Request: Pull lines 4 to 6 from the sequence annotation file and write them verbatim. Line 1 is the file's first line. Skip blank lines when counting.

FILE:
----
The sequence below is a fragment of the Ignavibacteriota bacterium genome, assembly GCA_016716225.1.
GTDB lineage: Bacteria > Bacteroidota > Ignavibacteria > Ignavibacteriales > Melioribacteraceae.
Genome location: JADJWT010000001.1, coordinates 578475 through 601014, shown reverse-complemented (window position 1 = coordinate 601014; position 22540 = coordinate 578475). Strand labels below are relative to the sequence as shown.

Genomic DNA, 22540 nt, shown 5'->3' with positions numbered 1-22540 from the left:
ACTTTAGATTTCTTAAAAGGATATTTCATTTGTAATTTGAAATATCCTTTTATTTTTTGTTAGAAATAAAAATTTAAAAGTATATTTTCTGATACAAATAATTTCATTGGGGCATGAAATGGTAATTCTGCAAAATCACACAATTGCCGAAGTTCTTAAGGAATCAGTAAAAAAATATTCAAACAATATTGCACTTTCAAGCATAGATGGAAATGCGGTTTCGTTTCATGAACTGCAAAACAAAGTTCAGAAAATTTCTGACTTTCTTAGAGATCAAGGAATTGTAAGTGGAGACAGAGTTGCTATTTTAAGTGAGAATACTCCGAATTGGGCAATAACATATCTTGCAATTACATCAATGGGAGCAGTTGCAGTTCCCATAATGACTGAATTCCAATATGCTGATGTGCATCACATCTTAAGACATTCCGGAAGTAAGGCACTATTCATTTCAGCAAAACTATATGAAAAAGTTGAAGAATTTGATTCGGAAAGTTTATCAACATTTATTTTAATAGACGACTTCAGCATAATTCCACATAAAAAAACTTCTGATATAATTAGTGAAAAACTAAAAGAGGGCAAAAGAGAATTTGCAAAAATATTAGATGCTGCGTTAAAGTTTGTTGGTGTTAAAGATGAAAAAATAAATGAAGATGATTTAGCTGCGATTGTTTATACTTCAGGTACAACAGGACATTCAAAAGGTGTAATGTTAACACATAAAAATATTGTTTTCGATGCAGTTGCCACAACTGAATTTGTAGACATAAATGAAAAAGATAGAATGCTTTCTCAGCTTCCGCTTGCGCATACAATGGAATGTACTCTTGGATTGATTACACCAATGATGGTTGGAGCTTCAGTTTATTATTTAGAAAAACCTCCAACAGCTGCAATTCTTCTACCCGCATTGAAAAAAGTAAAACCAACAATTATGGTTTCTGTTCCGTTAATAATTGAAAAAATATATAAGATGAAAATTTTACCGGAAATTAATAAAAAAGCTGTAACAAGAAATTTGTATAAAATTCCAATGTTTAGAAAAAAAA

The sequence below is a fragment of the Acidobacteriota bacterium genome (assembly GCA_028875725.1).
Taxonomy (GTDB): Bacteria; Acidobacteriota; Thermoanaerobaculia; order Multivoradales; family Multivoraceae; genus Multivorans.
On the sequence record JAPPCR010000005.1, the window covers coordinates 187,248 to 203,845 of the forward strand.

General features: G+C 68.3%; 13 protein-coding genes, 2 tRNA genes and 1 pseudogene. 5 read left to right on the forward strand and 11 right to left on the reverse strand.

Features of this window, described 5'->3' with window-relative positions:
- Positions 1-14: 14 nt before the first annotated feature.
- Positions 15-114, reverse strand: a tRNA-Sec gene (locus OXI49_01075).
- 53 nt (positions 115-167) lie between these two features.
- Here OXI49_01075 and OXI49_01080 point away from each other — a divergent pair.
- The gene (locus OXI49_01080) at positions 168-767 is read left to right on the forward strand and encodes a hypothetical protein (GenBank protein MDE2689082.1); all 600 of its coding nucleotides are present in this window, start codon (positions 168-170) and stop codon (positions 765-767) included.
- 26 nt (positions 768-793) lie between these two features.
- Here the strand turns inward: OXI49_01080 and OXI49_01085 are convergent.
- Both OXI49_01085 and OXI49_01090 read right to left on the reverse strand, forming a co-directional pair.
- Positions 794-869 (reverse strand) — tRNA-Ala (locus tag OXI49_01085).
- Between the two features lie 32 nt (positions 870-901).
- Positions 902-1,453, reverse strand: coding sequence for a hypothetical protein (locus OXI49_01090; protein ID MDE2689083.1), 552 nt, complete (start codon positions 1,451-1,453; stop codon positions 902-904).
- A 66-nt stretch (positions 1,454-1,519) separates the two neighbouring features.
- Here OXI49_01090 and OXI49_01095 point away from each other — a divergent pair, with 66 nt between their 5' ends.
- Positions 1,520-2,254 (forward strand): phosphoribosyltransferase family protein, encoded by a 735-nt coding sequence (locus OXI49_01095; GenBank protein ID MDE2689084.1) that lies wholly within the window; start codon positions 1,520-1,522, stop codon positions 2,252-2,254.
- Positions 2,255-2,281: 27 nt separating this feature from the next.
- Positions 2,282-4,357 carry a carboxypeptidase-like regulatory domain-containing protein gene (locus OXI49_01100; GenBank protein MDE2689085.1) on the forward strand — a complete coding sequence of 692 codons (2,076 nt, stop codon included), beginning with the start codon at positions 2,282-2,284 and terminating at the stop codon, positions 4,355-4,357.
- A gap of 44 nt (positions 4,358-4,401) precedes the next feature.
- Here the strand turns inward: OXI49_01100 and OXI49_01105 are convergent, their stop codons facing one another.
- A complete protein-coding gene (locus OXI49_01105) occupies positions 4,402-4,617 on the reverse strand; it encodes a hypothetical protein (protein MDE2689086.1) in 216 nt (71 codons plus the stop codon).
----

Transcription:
Genomic DNA, 22540 nt, shown 5'->3' with positions numbered 1-22540 from the left:
ACTTTAGATTTCTTAAAAGGATATTTCATTTGTAATTTGAAATATCCTTTTATTTTTTGTTAGAAATAAAAATTTAAAAGTATATTTTCTGATACAAATAATTTCATTGGGGCATGAAATGGTAATTCTGCAAAATCACACAATTGCCGAAGTTCTTAAGGAATCAGTAAAAAAATATTCAAACAATATTGCACTTTCAAGCATAGATGGAAATGCGGTTTCGTTTCATGAACTGCAAAACAAAGTTCAGAAAATTTCTGACTTTCTTAGAGATCAAGGAATTGTAAGTGGAGACAGAGTTGCTATTTTAAGTGAGAATACTCCGAATTGGGCAATAACATATCTTGCAATTACATCAATGGGAGCAGTTGCAGTTCCCATAATGACTGAATTCCAATATGCTGATGTGCATCACATCTTAAGACATTCCGGAAGTAAGGCACTATTCATTTCAGCAAAACTATATGAAAAAGTTGAAGAATTTGATTCGGAAAGTTTATCAACATTTATTTTAATAGACGACTTCAGCATAATTCCACATAAAAAAACTTCTGATATAATTAGTGAAAAACTAAAAGAGGGCAAAAGAGAATTTGCAAAAATATTAGATGCTGCGTTAAAGTTTGTTGGTGTTAAAGATGAAAAAATAAATGAAGATGATTTAGCTGCGATTGTTTATACTTCAGGTACAACAGGACATTCAAAAGGTGTAATGTTAACACATAAAAATATTGTTTTCGATGCAGTTGCCACAACTGAATTTGTAGACATAAATGAAAAAGATAGAATGCTTTCTCAGCTTCCGCTTGCGCATACAATGGAATGTACTCTTGGATTGATTACACCAATGATGGTTGGAGCTTCAGTTTATTATTTAGAAAAACCTCCAACAGCTGCAATTCTTCTACCCGCATTGAAAAAAGTAAAACCAACAATTATGGTTTCTGTTCCGTTAATAATTGAAAAAATATATAAGATGAAAATTTTACCGGAAATTAATAAAAAAGCTGTAACAAGAAATTTGTATAAAATTCCAATGTTTAGAAAAAAAA

The sequence below is a fragment of the Acidobacteriota bacterium genome (assembly GCA_028875725.1).